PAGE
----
The influence thus shown to be exerted by meteorological conditions is the best explanation of the comparatively small number of birds killed during the spring migration, when the inf requency of violent storms enables them to perform their journey with less danger from exposure to the elements.

The observations of Mr. William Brewster on the migration of birds at the Point Lepreaux (Bay of Fundy) lighthouse have never been exceeded in interest or value by the recorded experiences of any other observer of similar phenomena. Still, even his graphic account fails to produce the sensations which possess one when for the first time the air at night is actually seen to be filled with the tiny songsters which before were known only as timid haunters of woods and thickets.

On September 26, 1891, it was the writer's good fortune to pass the night with several ornithologists at the Bartholdi Statue in observing the nocturnal flight of birds. The weather was most favorable for our purpose. From the balcony at the base of the statue we saw the first bird enter the rays of light thrown out by the torch one hundred and fifty feet above us at eight o'clock. During the two succeeding hours birds were constantly heard and many were seen. At ten o'clock a light rain began to fall and for three hours it rained intermittently. Almost simultaneously there occurred a marked increase in the number of birds seen about the light, and within a few minutes there were hundreds where before there was one, while the air was filled with the calls and chirps of the passing host.

The birds presented a singular appearance. As they entered the limits of the divergent rays of light they became slightly luminous, but as their rapid wing-beats brought them into the glare of the torch they reflected the full splendor of the light, and resembled enormous fireflies or swarms of huge golden bees.

At eleven o'clock we climbed to the torch and continued our observations from the balcony by which it is encircled. The scene was impressive beyond description; we seemed to have torn aside the veil which shrouds the mysteries of the night, and in the searching light reposed the secrets of Nature. As the tiny feathered wanderers emerged from the surrounding blackness, appeared for a moment in the brilliant halo about us, and continuing their journey were swallowed up in the gloom beyond, one marveled at the power which guided them thousands of miles through the trackless heavens. While by far the larger number hurried onward without pausing to inspect this strange apparition, others hovered before us like humming birds before a flower, then wheeling retreated for a short distance and returned to repeat the performance or pass us as did the first class mentioned, while others still, and the number was comparatively insignificant, struck some part of the torch either slightly or with sufficient force to cause them to fall stunned or dying. It was evidently by the merest accident that they struck at all; and so far as we could judge they were either dazzled by the rays of the light and thus unwittingly flew directly at the glass which protects it, or came in contact with some unilluminated part of the statue. During the two hours we were in the torch thousands of birds passed within sight, but less than twenty were killed.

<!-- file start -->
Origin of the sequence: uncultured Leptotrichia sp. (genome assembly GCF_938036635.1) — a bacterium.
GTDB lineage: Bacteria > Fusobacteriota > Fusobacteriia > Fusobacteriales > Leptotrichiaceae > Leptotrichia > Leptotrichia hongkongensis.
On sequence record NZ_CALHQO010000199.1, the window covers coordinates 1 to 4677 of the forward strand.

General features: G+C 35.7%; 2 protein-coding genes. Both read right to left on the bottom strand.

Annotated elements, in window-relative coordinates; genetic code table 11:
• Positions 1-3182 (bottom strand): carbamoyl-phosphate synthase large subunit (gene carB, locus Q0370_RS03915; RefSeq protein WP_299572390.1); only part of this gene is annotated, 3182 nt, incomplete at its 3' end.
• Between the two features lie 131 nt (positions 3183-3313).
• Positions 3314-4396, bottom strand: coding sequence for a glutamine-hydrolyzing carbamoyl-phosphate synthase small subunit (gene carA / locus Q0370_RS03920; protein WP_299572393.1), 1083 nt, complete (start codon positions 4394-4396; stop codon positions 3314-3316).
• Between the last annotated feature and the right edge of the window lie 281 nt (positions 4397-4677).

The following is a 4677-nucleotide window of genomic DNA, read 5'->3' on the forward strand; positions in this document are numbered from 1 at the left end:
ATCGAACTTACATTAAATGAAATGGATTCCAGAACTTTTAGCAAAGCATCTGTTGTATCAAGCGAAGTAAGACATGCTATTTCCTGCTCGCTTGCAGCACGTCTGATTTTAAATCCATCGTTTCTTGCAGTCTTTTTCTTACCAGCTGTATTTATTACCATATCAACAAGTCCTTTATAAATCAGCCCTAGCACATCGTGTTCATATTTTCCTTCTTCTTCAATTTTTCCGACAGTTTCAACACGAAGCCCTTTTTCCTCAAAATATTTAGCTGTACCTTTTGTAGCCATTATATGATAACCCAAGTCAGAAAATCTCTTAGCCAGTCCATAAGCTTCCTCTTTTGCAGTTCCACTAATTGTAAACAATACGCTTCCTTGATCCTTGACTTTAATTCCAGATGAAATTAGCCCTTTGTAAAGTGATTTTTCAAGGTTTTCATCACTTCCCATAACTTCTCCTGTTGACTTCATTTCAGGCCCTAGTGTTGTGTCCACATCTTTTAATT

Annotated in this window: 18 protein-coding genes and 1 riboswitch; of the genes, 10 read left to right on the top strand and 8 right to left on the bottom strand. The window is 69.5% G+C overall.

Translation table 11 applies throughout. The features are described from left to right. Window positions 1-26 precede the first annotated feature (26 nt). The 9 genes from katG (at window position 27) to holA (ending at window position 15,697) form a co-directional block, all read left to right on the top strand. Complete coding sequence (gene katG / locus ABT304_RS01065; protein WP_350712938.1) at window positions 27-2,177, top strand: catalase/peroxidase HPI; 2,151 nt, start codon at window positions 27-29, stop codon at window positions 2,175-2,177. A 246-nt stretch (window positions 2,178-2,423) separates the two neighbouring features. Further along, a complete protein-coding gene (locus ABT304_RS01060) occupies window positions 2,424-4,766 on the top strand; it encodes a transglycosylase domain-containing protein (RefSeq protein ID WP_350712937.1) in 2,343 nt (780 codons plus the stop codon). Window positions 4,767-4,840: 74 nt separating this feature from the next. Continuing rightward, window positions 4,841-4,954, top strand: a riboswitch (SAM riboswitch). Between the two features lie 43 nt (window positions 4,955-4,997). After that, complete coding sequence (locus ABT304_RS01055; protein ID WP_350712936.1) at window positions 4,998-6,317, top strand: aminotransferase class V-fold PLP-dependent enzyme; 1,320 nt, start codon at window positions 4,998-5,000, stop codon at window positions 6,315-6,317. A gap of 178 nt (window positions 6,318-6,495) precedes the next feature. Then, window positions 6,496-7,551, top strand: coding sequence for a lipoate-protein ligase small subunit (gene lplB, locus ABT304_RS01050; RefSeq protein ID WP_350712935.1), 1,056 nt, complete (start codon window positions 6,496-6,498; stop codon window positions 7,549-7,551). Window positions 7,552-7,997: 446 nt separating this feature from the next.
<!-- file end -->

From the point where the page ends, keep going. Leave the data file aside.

This fact, in connection with the comparative or entire absence of birds on clear nights, very plainly shows that conclusions based solely on these casualties may be not only misleading but erroneous. In other words, the number of birds which strike a light is a poor index to the number which have flown by or above it in safety.

Throughout the evening there was a more or less regular fluctuation in the number of birds present; periods of abundance were followed by periods of scarcity, and the birds passed in well-defined flights, or loose companies, probably composed in the main of individuals which had started together.

The birds chirped and called incessantly. Frequently, when few could be seen, hundreds were heard passing in the darkness; the air was filled with the lisping notes of warblers and the mellow whistle of thrushes, and at no time during the night was there perfect silence. At daybreak a few stragglers were still winging their way southward, but before the sun rose the flights had ceased. The only birds identified were several species of warblers and thrushes, one red-eyed vireo, two golden-winged woodpeckers, one catbird, one whip-poor-will, and one bobolink. The most interesting and important results of the night's observations were, the immediate effect of rainfall in forcing birds to migrate at a lower level, the infrequency with which they struck the torch, the immense number which passed beyond its rays, and the constancy with which they called and chirped as they flew.